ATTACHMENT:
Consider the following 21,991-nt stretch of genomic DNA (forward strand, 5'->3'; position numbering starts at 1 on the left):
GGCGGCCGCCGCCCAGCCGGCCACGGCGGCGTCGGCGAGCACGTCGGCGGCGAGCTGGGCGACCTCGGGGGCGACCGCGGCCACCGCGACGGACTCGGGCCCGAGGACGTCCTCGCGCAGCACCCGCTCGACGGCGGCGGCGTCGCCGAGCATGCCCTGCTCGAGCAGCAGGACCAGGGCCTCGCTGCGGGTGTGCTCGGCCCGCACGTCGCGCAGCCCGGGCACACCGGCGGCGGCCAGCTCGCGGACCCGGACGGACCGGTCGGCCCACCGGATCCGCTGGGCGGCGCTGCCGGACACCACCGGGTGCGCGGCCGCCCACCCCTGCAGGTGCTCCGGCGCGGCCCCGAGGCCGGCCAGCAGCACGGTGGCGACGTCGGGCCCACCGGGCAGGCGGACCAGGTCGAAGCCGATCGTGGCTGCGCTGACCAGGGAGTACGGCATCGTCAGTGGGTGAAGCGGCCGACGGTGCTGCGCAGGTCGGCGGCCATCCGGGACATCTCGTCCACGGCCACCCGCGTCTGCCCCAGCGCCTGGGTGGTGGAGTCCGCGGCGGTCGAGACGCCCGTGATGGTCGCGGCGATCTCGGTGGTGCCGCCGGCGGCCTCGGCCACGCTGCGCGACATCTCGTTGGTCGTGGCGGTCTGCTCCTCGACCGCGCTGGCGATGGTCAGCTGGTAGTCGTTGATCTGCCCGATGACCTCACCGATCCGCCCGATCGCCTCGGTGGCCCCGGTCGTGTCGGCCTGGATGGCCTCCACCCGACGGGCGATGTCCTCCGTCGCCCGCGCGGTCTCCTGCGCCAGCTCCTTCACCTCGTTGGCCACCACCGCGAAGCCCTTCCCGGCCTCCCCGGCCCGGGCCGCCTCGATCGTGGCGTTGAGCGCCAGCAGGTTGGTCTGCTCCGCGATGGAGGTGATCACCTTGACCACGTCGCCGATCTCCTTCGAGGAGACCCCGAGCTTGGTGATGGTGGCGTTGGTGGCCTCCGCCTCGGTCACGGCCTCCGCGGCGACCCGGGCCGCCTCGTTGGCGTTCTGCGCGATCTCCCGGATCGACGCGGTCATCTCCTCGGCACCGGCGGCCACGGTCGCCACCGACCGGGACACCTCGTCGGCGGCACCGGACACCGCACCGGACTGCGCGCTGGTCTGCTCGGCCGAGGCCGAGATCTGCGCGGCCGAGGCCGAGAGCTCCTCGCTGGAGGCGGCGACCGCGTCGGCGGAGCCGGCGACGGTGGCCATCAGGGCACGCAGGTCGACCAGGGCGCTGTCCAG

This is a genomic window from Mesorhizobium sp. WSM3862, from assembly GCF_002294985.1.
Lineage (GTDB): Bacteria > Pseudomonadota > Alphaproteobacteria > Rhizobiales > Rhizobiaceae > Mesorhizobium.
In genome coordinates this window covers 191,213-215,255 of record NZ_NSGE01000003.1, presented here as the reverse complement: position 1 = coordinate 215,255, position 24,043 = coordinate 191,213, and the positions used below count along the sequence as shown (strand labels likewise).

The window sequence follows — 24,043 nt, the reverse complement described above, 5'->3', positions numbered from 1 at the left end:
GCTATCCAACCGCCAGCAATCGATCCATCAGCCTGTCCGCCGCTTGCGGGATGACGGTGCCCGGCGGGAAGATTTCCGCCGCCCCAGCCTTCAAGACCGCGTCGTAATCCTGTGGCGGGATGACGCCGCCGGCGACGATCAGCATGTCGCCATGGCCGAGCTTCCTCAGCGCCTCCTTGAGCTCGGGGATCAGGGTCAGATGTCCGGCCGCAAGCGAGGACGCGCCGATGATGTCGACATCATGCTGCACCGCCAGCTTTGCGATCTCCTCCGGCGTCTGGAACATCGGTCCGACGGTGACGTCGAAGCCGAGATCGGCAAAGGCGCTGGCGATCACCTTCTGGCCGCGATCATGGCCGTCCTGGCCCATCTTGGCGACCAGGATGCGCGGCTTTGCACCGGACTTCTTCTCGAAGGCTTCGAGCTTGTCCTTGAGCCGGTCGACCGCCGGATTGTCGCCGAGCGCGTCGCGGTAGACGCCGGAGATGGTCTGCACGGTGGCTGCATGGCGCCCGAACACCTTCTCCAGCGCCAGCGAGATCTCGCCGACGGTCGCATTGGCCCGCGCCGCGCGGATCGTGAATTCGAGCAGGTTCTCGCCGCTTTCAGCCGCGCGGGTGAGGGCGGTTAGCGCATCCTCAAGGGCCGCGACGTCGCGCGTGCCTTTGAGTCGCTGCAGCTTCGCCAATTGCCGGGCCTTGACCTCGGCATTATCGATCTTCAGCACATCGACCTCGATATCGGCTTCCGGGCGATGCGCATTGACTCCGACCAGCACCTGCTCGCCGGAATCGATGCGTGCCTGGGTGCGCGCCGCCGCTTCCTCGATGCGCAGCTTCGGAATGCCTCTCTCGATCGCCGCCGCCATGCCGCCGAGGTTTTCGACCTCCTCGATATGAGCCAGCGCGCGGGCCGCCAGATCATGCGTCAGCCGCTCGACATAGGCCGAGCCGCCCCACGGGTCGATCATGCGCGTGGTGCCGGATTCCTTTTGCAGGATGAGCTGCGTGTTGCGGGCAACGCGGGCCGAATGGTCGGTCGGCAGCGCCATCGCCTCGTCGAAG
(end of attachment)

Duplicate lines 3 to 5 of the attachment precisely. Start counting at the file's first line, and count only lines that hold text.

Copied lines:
This is a genomic window from Mesorhizobium sp. WSM3862, from assembly GCF_002294985.1.
Lineage (GTDB): Bacteria > Pseudomonadota > Alphaproteobacteria > Rhizobiales > Rhizobiaceae > Mesorhizobium.
In genome coordinates this window covers 191,213-215,255 of record NZ_NSGE01000003.1, presented here as the reverse complement: position 1 = coordinate 215,255, position 24,043 = coordinate 191,213, and the positions used below count along the sequence as shown (strand labels likewise).